Belfast Telegraph

Osborne 'in listening mode' on tax

A proposal to lower corporation tax rates in Northern Ireland is worth very serious consideration, the Chancellor has said as he pledged that a decision would be made in the autumn.

On his first visit to Belfast since taking office, George Osborne said he had received a very clear message from Stormont leaders that the move would help regenerate the region's economy.

Mr Osborne held talks with First Minister Peter Robinson and Deputy First Minister Martin McGuinness on the issue of devolving the power to set business rates to the power-sharing administration.

All main political parties in Northern Ireland and the business community have championed reducing the rate from 26% to something closer to the 12.5% in the Republic of Ireland, amid claims that it would generate 4,500 new jobs a year.

The proposal was identified as an option in a Treasury paper on kick-starting the region's economy which is currently out for public consultation. The Chancellor said he came to Belfast in "listening mode".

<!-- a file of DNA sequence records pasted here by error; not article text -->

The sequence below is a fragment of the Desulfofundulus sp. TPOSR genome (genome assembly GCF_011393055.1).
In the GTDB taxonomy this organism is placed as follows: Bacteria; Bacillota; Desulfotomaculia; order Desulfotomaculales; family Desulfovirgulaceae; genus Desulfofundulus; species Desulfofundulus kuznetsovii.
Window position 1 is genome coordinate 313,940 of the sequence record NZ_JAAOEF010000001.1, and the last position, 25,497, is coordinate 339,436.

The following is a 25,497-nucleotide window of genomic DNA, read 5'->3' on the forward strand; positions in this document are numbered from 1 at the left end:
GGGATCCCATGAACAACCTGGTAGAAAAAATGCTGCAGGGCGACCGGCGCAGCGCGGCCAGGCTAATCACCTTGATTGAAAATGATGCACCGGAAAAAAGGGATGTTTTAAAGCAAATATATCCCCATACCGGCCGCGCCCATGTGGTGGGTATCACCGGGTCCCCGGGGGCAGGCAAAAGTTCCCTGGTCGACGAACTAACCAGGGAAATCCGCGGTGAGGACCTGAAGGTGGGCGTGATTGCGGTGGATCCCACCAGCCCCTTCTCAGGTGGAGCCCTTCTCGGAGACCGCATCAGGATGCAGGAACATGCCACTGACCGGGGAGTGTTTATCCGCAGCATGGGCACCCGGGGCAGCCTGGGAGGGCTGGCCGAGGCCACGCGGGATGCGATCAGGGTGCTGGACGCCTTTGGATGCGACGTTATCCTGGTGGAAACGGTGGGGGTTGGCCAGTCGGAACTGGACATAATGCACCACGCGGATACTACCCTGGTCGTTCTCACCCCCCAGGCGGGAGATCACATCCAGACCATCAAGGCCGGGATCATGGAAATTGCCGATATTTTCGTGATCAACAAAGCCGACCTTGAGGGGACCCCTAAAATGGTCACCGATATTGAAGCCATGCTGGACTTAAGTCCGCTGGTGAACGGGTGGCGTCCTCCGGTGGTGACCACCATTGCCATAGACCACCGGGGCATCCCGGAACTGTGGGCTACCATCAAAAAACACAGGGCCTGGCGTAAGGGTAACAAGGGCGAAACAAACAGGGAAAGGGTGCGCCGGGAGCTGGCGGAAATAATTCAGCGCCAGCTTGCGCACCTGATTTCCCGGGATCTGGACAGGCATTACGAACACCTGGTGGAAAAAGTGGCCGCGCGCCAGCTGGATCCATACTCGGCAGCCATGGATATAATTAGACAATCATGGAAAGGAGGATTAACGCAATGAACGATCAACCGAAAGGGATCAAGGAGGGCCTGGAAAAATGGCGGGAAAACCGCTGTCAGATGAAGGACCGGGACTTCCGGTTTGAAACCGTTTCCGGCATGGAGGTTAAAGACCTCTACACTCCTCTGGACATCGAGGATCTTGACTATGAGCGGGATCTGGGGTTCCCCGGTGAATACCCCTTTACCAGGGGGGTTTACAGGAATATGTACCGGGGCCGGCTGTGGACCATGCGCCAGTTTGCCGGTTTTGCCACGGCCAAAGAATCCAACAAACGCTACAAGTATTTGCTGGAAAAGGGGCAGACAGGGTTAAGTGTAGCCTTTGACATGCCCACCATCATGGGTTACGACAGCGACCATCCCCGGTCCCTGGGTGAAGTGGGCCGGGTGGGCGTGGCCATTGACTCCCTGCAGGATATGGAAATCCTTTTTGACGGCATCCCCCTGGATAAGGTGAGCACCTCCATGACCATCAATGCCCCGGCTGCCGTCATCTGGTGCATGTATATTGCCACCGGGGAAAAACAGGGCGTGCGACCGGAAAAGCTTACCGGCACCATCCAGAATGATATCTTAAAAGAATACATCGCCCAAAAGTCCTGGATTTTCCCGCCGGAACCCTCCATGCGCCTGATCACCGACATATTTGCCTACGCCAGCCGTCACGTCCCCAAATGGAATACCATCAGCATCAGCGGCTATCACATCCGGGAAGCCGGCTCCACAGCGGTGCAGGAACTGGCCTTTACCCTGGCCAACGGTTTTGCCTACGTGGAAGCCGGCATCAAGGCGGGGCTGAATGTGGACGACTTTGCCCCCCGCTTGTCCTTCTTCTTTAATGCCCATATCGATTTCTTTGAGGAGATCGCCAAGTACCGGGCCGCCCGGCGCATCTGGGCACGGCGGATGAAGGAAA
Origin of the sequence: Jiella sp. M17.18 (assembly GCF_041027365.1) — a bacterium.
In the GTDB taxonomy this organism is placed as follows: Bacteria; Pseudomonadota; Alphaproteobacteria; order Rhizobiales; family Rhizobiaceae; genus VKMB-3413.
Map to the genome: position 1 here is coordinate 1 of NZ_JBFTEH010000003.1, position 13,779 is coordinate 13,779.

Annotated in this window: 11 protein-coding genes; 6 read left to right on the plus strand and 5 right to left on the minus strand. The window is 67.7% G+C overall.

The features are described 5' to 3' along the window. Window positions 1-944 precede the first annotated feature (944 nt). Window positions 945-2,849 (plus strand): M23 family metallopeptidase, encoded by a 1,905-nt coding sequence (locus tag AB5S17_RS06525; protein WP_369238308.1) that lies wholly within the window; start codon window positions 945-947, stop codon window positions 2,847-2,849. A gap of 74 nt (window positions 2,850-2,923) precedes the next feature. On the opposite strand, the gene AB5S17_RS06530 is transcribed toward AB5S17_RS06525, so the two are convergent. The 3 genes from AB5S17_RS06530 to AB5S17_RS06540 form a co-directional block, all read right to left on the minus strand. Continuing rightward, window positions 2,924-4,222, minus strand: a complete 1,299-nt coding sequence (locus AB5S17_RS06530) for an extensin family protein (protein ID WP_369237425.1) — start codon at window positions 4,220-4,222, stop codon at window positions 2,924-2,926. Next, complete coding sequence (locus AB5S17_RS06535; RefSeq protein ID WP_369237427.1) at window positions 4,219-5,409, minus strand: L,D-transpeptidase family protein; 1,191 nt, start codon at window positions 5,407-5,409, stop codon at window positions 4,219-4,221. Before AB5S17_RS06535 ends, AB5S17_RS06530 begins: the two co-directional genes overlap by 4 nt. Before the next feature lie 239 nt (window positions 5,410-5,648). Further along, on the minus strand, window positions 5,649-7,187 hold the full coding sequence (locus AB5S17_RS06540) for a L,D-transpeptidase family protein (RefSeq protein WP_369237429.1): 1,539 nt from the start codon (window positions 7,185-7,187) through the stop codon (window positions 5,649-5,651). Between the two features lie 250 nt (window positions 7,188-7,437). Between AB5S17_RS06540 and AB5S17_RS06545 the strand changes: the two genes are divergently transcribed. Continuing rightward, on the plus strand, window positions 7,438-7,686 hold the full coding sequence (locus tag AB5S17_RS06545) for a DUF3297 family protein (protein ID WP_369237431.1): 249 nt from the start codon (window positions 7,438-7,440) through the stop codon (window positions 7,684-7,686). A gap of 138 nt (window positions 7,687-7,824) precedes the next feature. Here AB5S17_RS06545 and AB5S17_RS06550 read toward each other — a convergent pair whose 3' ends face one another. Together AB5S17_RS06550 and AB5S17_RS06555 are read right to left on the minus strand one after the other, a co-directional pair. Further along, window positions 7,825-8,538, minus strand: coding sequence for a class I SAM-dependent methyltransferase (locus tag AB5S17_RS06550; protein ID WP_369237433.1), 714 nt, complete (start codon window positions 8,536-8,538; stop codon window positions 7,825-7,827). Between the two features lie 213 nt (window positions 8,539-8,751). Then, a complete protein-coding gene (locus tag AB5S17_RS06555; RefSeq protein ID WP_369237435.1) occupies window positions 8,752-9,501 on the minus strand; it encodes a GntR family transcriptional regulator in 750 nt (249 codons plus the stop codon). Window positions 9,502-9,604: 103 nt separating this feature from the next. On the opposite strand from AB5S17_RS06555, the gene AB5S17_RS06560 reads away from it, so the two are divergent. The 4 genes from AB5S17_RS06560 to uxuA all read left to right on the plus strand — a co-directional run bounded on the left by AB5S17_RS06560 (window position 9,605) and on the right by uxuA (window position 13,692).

"I wouldn't be here and we wouldn't have had a Treasury paper if we didn't think it was an idea worthy of very, very serious consideration," he said inside Stormont Castle.

Mr Osborne said the Government would consider its final decision once the consultation ends next month. "I think a reasonable period of time is to consider this over the summer and in the autumn give you our response, and that's what we intend to do," he said.

The issue is not straightforward for the Stormont Executive as, while a cut in business tax may stimulate investment and create jobs, it would also be accompanied by a proportionate reduction in central funding from the Treasury of an estimated £385 million a year.

Unions are opposed to the move, claiming it would take money from frontline public services to line the pockets of big businesses. But the overwhelming political consensus at Stormont supports reducing the rate. Northern Ireland Secretary of State Owen Paterson is also a vocal advocate.

After a 45-minute meeting with Mr Robinson and Mr McGuinness, the Chancellor, who was accompanied by Mr Paterson, was scheduled to have talks with the leaders of the other main parties at Stormont before heading north to visit the Wright Bus manufacturing firm in Ballymena, Co Antrim.

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